“So if you walk in a deli and pull a phone out of your pocket, a picture of that deli owner is sitting there; the last thing he ordered from you is sitting there; the sample that he ordered two weeks ago that you need to ask him about to see if he's ready to start placing an order is sitting there.”

The application is also voice-activated, so the sales rep can dictate a list of products while standing in a corridor. The app takes the information and creates a task in Salesforce, which then gets routed on to the order department.

“We've just made that experience completely efficient, and we've ensured that whatever tasks typically fall through the cracks don't fall through the cracks any more,” said Berridge.

“It's important because Sysco is a $60 billion company. If a rep has 10 follow-ups a day and he forgets one of them, that's a 10 percent leakage of task follow-up. If they can capture one percent of those tasks, it translates from an ROI perspective into a $400 million annual revenue uptick, without having to go find another customer.”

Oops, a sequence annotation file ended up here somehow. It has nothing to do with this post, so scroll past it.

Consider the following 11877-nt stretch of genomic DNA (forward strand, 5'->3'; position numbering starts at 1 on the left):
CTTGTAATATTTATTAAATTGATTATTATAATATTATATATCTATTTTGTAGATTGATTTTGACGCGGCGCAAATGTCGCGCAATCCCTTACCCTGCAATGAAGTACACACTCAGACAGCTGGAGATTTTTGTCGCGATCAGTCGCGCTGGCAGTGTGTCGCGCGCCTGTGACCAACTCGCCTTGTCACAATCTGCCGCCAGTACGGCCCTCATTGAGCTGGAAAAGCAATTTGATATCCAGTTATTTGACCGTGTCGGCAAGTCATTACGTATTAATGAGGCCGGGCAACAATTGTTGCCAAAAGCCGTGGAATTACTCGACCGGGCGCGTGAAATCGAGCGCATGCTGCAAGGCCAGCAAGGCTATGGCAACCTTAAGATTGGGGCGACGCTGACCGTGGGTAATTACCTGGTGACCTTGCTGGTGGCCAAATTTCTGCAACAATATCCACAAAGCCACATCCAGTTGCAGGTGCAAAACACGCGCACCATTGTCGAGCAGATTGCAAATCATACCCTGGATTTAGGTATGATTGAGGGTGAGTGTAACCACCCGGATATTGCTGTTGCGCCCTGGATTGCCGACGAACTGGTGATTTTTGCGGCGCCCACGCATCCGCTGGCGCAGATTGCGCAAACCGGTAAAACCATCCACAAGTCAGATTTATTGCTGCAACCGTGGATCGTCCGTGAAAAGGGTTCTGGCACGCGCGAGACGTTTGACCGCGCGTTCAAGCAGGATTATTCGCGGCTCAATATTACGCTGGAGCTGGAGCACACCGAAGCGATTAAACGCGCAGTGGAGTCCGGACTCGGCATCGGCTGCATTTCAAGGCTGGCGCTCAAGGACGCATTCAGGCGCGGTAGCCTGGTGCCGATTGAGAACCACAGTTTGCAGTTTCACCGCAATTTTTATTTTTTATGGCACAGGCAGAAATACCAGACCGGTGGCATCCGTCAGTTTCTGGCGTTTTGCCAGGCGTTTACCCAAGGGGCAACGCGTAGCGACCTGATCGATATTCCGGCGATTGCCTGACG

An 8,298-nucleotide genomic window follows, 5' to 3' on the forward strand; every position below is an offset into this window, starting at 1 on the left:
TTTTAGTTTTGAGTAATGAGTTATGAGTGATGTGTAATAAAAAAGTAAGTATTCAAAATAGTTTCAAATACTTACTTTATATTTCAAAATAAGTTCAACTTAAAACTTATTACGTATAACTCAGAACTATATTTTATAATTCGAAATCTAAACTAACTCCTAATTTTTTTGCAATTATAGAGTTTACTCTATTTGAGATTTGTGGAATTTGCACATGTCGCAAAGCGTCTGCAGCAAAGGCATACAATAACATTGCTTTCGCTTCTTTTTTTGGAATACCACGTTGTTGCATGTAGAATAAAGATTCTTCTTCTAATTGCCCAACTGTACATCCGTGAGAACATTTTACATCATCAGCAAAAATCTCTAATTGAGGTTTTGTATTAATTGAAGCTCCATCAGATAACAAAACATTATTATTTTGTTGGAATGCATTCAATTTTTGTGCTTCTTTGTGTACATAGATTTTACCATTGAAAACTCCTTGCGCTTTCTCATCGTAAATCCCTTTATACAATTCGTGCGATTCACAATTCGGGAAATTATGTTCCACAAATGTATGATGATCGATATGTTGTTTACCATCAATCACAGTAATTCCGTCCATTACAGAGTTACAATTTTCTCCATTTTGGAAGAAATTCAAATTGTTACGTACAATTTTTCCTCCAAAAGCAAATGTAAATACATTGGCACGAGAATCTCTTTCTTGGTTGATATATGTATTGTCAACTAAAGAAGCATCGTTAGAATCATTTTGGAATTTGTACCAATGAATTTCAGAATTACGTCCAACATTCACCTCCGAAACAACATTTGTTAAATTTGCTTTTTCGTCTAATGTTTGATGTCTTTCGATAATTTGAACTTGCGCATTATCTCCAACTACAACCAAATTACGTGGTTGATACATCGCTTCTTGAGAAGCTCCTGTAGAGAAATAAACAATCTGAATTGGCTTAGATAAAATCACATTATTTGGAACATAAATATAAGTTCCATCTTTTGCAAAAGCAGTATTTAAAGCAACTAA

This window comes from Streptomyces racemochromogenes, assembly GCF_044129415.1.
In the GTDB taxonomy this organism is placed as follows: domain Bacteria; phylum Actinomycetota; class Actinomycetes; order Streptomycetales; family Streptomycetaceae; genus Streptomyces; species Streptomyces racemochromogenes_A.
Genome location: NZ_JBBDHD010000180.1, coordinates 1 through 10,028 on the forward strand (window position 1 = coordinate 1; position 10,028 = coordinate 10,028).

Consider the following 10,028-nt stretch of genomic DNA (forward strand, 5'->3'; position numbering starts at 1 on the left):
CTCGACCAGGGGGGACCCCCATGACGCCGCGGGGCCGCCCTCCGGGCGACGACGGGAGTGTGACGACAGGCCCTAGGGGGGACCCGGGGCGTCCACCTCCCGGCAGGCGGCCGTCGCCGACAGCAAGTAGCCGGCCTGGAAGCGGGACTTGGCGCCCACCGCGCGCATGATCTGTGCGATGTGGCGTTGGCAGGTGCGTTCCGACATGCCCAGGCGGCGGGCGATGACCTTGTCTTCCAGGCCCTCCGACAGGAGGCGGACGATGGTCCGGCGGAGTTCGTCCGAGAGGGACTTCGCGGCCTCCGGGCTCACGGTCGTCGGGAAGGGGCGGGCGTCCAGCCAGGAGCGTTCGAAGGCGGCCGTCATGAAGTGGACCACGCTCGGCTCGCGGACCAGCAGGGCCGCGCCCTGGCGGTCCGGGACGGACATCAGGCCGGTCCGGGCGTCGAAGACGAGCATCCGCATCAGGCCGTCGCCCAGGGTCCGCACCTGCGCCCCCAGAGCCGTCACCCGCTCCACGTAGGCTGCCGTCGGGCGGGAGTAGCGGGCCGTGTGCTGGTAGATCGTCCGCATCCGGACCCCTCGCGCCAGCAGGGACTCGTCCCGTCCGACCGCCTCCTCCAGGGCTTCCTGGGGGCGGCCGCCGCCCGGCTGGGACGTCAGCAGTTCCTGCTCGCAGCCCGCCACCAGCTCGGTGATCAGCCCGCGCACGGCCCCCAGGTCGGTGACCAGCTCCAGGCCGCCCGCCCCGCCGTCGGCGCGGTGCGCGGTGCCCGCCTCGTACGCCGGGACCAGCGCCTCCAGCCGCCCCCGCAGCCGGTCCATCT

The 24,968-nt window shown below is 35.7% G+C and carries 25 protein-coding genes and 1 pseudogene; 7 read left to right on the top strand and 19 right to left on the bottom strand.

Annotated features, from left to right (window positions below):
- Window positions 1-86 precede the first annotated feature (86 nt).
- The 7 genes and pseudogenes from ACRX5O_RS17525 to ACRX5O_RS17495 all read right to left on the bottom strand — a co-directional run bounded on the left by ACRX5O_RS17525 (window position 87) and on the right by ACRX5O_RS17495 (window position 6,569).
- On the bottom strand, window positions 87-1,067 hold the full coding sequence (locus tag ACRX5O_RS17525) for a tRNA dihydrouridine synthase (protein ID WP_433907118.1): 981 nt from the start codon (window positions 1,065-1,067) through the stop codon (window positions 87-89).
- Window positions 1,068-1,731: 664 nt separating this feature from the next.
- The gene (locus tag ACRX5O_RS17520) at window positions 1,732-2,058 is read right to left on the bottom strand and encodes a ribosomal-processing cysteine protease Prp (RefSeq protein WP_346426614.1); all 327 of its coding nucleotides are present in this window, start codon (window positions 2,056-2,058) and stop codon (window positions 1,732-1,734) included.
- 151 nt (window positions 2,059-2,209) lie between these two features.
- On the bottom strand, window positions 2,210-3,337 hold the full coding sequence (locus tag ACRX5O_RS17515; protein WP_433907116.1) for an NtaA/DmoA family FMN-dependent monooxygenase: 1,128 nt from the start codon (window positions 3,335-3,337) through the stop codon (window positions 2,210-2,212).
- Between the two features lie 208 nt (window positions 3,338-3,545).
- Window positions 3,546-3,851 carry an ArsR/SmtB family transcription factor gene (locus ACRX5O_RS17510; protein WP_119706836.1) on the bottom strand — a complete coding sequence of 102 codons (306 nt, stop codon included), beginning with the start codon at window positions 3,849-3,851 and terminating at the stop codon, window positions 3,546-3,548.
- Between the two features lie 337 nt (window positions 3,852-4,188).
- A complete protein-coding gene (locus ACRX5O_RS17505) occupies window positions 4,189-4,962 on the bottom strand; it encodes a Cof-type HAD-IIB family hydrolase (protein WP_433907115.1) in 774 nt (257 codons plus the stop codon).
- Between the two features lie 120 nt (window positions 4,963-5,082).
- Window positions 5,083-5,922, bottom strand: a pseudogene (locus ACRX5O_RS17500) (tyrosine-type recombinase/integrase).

Berridge said that while most organisations build technology based on guesswork about what is going to work and not work, Bluewolf's approach is to go and stand in the shoes of the people that are going to use the technology.

In the case of Sysco, Berridge himself spent a whole day with a Sysco sales rep, in order to work out what they could realistically do on a daily basis, given their work environment and the logistics they have to deal with, and then built an application to suit that environment.

Bridging the business and IT

Increasingly, these decisions are being driven by the business side of the organisation rather that the IT department, so a lot of Bluewolf's job is to facilitate the communication between what the business wants and what IT can actually deliver.

“It obviously always needs IT's sponsorship and involvement, but one of the biggest mistakes that we see organisations make is they give all the responsibility to IT, and that's not fair. The business has to have top-down sponsorship,” he said.

He added that forward-thinking CIOs understand that IT is not about keeping systems up and running but about innovation, and this means breaking down silos within the organisation so that different depatyments can work more collaboratively together.

“All of us have built these structural concepts of what a company is made up of – sales, marketing, customer service, finance, back office, information technology,” he said.

“The customer doesn't care about any of that. When I try to buy concert tickets and I have an issue so I need to call someone, I don't care if they work in customer service, sales, marketing, I just want the tickets, I want good seats, I want a good experience. That silo is the trip wire that we all fall over.”